If you have a MoviePass card, you’re in good company. The movie ticket subscription service announced in a news release Wednesday that more than 1 million people now subscribe to the all-you-can-watch ticketing model.
Related: I tried MoviePass, and if you’re a movie lover, it’s almost too good to be true
According to a news release, MoviePass’ decision in August to lower prices to $9.95 a month spurred on the subscriber rate. The four-month rate of growth from a little more than 664,000 subscribers to more than 1 million is quicker than the growth rate of Netflix, Spotify and Hulu after those companies introduced similar pricing plans.
"We are excited and proud to have reached the one millionth subscriber level in such a short time while still early in the consumer adoption curve,” MoviePass CEO Mitch Lowe is quoted as saying in the news release. "Our focus on creating the best movie theater subscription service experience for our subscribers has propelled our growth to date. We believe that growth will continue as we further develop our application, improve customer service, enhance exhibitor relations and fill movie theater seats for incredible films to be released in the future."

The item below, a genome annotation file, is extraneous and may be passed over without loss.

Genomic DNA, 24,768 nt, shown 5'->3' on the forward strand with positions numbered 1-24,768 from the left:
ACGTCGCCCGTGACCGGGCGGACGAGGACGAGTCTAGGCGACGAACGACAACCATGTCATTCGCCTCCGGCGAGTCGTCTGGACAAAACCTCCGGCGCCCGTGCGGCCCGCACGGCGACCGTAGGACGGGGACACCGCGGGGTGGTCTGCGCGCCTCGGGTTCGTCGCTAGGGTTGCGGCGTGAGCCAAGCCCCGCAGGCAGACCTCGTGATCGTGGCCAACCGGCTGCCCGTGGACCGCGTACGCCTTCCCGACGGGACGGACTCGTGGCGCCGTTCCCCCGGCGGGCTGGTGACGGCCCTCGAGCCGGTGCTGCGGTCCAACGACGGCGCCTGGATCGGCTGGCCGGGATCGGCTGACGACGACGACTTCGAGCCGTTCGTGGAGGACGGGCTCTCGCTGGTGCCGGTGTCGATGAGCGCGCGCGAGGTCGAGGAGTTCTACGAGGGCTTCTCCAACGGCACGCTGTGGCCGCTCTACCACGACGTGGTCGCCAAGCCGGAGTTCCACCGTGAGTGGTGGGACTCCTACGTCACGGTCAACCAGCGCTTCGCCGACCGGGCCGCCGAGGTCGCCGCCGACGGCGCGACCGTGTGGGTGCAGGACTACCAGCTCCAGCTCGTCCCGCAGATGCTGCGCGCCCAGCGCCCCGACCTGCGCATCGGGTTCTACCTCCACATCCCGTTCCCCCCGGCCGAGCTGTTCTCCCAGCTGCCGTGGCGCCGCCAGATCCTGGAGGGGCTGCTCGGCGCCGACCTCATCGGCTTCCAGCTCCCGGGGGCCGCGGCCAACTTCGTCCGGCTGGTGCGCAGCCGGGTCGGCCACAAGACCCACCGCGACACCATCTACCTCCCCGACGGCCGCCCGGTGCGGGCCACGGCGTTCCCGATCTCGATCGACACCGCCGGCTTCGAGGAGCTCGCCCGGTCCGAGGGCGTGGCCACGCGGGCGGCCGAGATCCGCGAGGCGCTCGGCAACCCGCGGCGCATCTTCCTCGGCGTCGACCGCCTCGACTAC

More: Tickets were just the beginning: MoviePass wants to disrupt all parts of theater experience
As of September, about 8,200 of those subscribers were based right here in Austin, according to MoviePass co-founding CEO and current co-chairman Stacy Spikes.
The subscription service has come under fire from other theater chains recently.
Shortly after the subscription price went down to $9.95 a month, American Multi-Cinema Theatres (AMC) threatened MoviePass, saying that their low subscription model “is not in the best interest of moviegoers, movie theatres and movie studios,” Variety reported. “We are actively working now to determine whether it may be feasible to opt out and not participate in this shaky and unsustainable program,” AMC said in a statement.
And Plano-based Cinemark has started offering up its own competing subscription service for its less cinephile-minded consumers.